Robin Lee, Lee Valley Tools, a big-businessman who manages to remain
humble, helpful and generous of spirit and with his time all the while
managing a thousand employees(!)

Terry Saunders, Lee Valley’s plane designer — no kidding, he’s the guy
who’s doing all that great work at Veritas

Thomas Lie-Nielsen, needs no introduction but I finally got to meet him
after all these years and he’s as decent and gentlemanly as I would have
expected and he brought his charming and lovely daughter and
photographer, Kirsten

Mark (whose last name escapes me and my cheat-sheet is in my suitcase
which still hasn’t shown up — John, what’s Mark’s last name?!), Lie
Nielsen’s pattern maker (imagine having HIS job! Too cool!) [Mark’s last name is Swanson — rh]

Konrad Sauer, Sauer and Steiner Toolworks
who brought his delightful family (and was, I believe the youngest of
this august group, except for Kirsten…)

Larry Williams and Don McConnell of Clark and Williams, I’ve been talking with these guys for years
and finally got the meet them, too!

John Economaki, Bridge City Toolworks,
who brought his new variable-pitch planes which I’ve been curious about

Clarence Blanchard and Mike Jenkins of the Fine Tool Journal were there to keep everyone honest (and to
show off a few plow planes so rare I was afraid to even touch)

Joel Moskowitz, Tools for Working Wood, I’ve known Joel over the phone for
years but meeting him in person is like peeling an onion — there seemed
to always be another layer to him (and I’m sure he’ll send back my cell
phone today…) An erudite scholar and gentleman, indeed.

Did I leave anyone out, John? If I did, slap me and fill in the blanks.

The meeting was at Popular Woodworking’s shop — you’ve all seen the
shop in the many articles in the magazine — and we started the day with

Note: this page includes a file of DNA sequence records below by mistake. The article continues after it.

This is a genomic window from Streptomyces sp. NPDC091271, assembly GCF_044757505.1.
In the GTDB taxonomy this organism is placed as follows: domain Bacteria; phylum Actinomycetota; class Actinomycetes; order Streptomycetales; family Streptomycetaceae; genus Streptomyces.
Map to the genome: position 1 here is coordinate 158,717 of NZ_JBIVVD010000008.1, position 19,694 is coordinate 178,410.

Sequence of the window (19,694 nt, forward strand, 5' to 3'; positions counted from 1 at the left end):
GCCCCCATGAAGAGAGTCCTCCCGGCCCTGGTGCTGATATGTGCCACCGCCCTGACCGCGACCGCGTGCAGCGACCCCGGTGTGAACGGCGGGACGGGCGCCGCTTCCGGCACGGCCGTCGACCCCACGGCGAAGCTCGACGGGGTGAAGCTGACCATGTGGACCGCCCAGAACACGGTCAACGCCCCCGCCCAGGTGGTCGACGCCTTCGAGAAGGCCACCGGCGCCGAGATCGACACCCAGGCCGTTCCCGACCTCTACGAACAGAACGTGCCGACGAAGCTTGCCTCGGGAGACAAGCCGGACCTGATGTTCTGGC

individual intros about how we got into doing what we do, etc. Even that
part was fun enough to last about twice as long as planned. But the
afternoon was devoted to using everyone’s stuff. Planes from all
participants were tuned up and available as well as an incredible
selection of similar tools from other makers like Karl Holtey, Billy
Carter (I learned he’s NOT the president’s brother) and Ray Isles. We
made shavings with all the planes, popped the blades, looked under the
hood, shared stories, tips, and lies about everything imaginable —
including planemaking and woodworking. I must have handled about a
million dollars worth of infills and woodies. What a day.

Performance bottom line: every plane I tried made thin, lacy shavings
and left a smooth, satiny finish. Bevel up or down, a well made plane
with a sharp blade will perform as intended. Some were easier or harder
to push, some fit my hand better or worse, some handled difficult grain
better, but they all worked remarkably and were a joy to use. And they
were all so beautiful they’ll bring tears to your eyes. Even the new
variable-pitch plane from BCT worked well and completely vanquished my
concerns about its appearance of excessive gizmocity. I, representing
the everyman, brought two #5’s with HC and A2 blades, and three humble
woodies by Michael Burns, Jim Krenov and a HOCK kit. All kept up
admirably and I was proud to be able to swim in this small pond with
these big fish.

The afternoon went too quickly but as evening fell we gathered at Steve
Shanesy’s (PW publisher) house for beer, wine, dinner and more in-depth
conversation. For me the whole day was incredible — warm, friendly,
generous, and cooperative. I know I speak for all participants when I
thank John, Chris, Steve, David, Linda, Megan, Robert and everyone else
at PW for providing the forum for this memorable gathering. It gave me a
sense of community I’ve never felt before.

PW’s David Thiel was busily snapping photos of the planes and us all day
and they’ve promised to send the best to each of us on cd. I’ll post
them on the website unless someone beats me to it and I’ll let you know
when they’re available.

I guess that’s all for now. I had a real good Friday.

John, your turn.